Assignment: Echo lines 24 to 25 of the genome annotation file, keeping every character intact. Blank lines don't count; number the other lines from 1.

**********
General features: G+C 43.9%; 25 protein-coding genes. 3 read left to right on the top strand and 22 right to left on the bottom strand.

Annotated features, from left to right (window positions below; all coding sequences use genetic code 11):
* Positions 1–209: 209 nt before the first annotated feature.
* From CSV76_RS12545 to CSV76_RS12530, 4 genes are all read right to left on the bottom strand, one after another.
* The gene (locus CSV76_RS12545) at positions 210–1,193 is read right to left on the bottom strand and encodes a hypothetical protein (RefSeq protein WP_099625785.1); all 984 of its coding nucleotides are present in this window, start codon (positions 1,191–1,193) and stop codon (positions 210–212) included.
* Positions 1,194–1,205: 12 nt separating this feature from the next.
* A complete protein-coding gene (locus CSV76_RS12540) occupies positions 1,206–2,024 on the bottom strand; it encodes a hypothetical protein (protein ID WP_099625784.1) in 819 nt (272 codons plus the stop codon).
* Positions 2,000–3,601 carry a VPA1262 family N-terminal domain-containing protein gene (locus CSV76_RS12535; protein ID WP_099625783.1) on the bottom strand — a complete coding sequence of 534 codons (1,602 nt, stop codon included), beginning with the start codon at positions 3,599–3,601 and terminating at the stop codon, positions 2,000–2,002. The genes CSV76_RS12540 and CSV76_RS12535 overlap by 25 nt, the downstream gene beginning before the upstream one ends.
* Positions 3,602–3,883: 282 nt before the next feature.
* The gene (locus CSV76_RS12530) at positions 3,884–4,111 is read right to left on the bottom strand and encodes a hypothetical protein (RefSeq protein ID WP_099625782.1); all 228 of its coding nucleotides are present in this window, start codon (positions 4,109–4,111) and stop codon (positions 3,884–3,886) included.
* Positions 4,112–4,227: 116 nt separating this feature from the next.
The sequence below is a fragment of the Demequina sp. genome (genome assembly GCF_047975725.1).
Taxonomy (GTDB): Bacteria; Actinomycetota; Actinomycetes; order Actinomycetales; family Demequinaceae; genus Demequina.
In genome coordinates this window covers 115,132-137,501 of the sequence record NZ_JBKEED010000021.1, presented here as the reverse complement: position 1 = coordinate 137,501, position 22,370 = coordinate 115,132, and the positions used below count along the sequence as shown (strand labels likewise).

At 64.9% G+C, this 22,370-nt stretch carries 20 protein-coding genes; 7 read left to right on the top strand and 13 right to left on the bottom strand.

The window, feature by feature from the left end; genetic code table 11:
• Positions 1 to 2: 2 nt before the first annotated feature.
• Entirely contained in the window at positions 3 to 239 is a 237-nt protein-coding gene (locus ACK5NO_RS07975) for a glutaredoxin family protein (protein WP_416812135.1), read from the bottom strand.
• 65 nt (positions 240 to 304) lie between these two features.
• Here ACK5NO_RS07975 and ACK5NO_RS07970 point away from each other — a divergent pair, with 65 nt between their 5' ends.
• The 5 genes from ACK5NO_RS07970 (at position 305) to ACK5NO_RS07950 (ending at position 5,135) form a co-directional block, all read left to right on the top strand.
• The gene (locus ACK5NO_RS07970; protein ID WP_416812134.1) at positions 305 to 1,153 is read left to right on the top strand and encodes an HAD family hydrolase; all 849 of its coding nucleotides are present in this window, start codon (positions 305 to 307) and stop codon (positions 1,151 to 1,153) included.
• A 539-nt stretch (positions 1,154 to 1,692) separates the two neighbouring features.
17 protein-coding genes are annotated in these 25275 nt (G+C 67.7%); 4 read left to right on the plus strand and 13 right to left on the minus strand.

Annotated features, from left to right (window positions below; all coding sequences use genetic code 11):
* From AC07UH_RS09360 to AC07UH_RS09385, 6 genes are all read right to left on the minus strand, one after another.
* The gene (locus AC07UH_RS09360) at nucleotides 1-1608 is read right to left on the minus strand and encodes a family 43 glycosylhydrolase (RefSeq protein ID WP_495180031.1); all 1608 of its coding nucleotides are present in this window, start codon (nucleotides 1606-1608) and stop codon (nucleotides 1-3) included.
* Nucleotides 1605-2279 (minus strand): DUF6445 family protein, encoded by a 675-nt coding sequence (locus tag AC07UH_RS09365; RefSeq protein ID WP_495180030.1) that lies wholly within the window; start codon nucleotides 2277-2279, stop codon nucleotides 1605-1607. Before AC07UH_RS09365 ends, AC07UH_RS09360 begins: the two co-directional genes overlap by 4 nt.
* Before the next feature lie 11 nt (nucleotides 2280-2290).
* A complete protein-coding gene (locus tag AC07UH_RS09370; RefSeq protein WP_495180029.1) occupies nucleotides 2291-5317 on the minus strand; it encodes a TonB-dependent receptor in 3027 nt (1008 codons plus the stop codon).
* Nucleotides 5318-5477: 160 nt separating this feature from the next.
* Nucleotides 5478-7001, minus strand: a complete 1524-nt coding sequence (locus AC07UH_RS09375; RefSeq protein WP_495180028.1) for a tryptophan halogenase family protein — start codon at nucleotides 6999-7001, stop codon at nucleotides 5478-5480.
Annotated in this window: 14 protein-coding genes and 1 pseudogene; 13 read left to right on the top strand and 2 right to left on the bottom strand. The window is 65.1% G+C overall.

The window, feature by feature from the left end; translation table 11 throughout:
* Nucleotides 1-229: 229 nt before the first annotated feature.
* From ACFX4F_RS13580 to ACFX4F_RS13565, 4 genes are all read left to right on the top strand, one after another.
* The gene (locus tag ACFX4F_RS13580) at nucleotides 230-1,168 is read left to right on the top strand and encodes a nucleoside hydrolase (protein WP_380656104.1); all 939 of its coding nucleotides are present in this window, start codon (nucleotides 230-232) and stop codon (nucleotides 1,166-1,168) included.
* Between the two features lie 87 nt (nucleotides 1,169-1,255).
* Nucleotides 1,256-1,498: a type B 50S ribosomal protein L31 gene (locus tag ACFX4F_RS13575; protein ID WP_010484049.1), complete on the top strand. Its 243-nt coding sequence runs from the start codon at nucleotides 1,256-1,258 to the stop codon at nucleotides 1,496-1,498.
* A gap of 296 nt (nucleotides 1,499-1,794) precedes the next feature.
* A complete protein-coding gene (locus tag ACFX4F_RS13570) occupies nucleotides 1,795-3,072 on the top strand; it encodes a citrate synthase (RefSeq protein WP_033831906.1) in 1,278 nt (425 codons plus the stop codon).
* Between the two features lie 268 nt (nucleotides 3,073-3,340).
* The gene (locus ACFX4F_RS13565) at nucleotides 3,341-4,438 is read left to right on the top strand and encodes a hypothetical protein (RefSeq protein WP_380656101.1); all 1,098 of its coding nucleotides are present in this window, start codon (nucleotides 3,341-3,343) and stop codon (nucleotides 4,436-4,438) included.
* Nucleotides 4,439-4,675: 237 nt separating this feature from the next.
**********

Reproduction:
17 protein-coding genes are annotated in these 25275 nt (G+C 67.7%); 4 read left to right on the plus strand and 13 right to left on the minus strand.

Annotated features, from left to right (window positions below; all coding sequences use genetic code 11):